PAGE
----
November 13 to 17 is Anti-Bullying Week, and is set up to encourage students, parents and teachers to stand up and speak out against a form of behaviour that the NSPCC claims “affects almost all children in some way”.
The charity cites some alarming statistics about bullying in the UK, such as Childline performing 24,000 counselling sessions related to bullying during 2016/17, and more than 16,000 missing school due to bullying fears.
But bullying by no means stops when we leave school; there are countless examples of grown adults experiencing bullying in the home, at the workplace or online, where cyberbullying has given misery-makers a whole new way to torment and upset people.
What’s interesting though is that a lot of bullies don’t really mean to be bullies. Without realising it, they are engaging in behaviour that’s aggressive or intimidating and exerting power over people. Here are four examples, and it’s important to ask ourselves whether we, unwittingly, can sometimes be perpetuators of bullying:
1. Taking banter too far
Among a group of friends, gentle mickey-taking and jokes can help strengthen friendships, and there is even evidence to suggest that it can have benefits in the workplace. If one person is constantly the butt of the jokes though, it can lead to a situation where that person is purely there for the entertainment of the rest of the group. That person may not feel able to express their unhappiness at the situation to the group and may simply put on a brave face, meaning banter gradually develops into bullying.
2. Excluding people
We think of bullying as being verbal and physical abuse, but sometimes, the things we don’t say or do can be just as hurtful. An example could be a segregation among a group of friends, meaning friends start inviting each other out in front of an isolated person, making a passive-aggressive statement to that individual. This person might then feel lonely, confused and self-conscious.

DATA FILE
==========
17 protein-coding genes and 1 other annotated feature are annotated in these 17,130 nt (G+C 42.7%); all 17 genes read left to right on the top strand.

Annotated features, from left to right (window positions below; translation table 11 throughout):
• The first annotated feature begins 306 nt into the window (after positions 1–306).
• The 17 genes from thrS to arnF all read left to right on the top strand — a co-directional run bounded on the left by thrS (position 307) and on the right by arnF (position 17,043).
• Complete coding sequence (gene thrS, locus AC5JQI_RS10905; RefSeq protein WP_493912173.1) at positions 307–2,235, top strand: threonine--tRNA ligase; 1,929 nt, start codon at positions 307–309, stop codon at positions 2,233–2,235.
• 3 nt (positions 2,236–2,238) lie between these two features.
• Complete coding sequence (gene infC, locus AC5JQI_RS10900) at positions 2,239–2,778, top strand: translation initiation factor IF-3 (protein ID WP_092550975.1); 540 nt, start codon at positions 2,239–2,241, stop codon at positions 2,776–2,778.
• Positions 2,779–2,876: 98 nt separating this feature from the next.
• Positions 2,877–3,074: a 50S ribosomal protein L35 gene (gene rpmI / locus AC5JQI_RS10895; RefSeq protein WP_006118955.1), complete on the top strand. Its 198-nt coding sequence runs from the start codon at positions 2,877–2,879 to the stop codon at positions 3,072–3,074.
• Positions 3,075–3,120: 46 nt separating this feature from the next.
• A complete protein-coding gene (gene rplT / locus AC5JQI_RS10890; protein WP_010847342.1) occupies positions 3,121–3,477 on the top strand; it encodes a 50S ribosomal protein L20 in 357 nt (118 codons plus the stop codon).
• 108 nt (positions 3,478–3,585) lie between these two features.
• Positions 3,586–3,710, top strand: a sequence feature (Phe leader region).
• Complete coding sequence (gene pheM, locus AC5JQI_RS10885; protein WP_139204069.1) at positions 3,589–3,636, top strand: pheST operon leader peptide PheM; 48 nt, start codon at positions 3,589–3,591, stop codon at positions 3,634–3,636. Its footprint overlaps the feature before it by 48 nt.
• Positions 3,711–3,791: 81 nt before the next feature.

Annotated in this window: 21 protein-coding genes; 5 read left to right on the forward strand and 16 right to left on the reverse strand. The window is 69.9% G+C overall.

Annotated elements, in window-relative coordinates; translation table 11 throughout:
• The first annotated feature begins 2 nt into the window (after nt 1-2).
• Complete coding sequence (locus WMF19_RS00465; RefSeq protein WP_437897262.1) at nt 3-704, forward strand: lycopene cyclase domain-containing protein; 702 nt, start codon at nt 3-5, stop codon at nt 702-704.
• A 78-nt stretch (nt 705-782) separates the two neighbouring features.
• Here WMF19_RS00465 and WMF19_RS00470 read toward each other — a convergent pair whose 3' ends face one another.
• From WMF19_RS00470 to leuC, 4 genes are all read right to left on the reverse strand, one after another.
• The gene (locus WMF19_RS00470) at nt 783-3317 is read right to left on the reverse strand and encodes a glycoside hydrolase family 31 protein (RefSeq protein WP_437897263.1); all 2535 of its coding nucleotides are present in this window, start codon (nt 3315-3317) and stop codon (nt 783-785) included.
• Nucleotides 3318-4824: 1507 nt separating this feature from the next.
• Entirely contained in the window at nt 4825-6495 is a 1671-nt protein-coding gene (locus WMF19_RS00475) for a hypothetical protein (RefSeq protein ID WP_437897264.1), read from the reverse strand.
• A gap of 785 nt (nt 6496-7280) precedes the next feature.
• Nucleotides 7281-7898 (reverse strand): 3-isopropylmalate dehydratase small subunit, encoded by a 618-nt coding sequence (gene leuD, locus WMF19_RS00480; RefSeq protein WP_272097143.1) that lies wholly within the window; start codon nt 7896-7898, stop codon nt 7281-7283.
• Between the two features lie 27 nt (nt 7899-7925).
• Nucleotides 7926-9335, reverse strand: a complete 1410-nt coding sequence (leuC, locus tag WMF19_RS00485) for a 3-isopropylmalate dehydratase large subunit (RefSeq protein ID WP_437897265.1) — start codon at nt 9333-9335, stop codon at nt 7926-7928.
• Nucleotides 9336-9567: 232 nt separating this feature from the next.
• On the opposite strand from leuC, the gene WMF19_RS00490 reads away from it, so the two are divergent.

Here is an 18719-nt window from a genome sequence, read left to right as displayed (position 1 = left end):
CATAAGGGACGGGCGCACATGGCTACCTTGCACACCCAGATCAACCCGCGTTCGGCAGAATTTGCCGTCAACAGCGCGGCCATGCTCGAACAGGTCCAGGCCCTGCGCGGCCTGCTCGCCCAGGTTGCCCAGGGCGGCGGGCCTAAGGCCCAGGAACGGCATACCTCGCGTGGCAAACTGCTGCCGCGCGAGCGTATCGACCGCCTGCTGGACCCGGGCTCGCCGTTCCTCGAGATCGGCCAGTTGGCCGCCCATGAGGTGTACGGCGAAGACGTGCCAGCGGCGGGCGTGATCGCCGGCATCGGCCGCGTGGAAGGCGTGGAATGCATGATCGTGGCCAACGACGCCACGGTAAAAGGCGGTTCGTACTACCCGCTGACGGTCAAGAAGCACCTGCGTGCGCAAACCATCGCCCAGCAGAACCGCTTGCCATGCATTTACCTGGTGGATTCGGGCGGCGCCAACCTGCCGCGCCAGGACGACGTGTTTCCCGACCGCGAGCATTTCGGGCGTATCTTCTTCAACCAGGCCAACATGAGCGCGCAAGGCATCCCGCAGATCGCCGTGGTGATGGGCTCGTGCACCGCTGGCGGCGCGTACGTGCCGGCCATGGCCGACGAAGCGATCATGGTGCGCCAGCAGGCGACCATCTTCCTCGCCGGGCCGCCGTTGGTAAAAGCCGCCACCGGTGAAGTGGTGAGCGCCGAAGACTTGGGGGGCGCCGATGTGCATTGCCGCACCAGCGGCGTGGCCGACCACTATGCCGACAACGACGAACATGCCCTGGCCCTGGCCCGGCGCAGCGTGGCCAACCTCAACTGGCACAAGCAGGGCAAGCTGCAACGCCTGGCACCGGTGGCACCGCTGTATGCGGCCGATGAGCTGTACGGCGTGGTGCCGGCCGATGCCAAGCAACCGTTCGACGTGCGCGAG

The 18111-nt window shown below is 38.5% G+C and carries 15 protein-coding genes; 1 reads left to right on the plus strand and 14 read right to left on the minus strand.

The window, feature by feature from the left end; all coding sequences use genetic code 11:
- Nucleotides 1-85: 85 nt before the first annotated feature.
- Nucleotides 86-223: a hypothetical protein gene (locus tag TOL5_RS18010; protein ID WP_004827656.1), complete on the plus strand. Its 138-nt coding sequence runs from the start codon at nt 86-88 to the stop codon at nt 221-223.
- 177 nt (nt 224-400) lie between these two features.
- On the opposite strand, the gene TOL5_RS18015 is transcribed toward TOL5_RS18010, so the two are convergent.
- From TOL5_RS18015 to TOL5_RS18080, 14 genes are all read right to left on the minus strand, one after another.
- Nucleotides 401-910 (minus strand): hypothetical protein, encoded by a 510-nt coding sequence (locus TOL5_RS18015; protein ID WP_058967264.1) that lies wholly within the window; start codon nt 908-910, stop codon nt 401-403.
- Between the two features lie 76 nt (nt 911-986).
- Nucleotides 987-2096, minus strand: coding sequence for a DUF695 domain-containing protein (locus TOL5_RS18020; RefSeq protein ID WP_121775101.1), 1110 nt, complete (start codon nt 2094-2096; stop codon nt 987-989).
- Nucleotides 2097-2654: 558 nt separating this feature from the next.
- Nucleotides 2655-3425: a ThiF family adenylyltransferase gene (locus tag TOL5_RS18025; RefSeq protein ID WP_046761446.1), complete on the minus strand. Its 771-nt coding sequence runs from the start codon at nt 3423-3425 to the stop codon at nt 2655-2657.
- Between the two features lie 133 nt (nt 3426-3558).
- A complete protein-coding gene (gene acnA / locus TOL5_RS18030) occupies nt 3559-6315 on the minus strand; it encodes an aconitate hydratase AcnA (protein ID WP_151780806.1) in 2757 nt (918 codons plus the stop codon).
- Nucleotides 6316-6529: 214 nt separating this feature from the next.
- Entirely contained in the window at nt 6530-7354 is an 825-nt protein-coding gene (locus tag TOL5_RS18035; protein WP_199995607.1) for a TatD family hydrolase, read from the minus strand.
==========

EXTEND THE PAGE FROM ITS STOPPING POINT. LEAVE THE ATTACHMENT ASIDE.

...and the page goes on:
If there’s a genuine reason why a group of friends is experiencing strain, it might be better to talk honestly to that person about the possible reasons for it, remembering why you became friends in the first place and considering how you can overcome any disagreements. Making a point of ignoring them will only make the tension worse.
3. Repeating rumours
We’ve all done it. “Did you hear what Dave did last night?” “You’ll never guess who Jenny is going out with now?” Starting rumours, especially if they’re false, is certainly bullying, but repeating them is helping the bullying cause. We don’t have to be saying things to people’s faces in order to be bullying them.
4. Online harassment and trolling
Adding to the misconception that if it’s not face-to-face, it can’t be bullying, is the growing problem of people who use the internet to torment or ridicule others. There’s often a feeling that the internet is not the real world, and that because you can’t see anybody suffering behind their computer, being a ‘keyboard warrior’ is all a bit of a giggle. Surveys suggest, however, that around half of teens have been bullied online, with so-called ‘revenge porn’ being a particularly distressing and humiliating form of online abuse.
Setting up a fake Facebook account is another common technique used to harass internet users and make fools of them. If this has happened to you, we now have an eBook that can help you trace the person or people behind the account just by following some simple steps.
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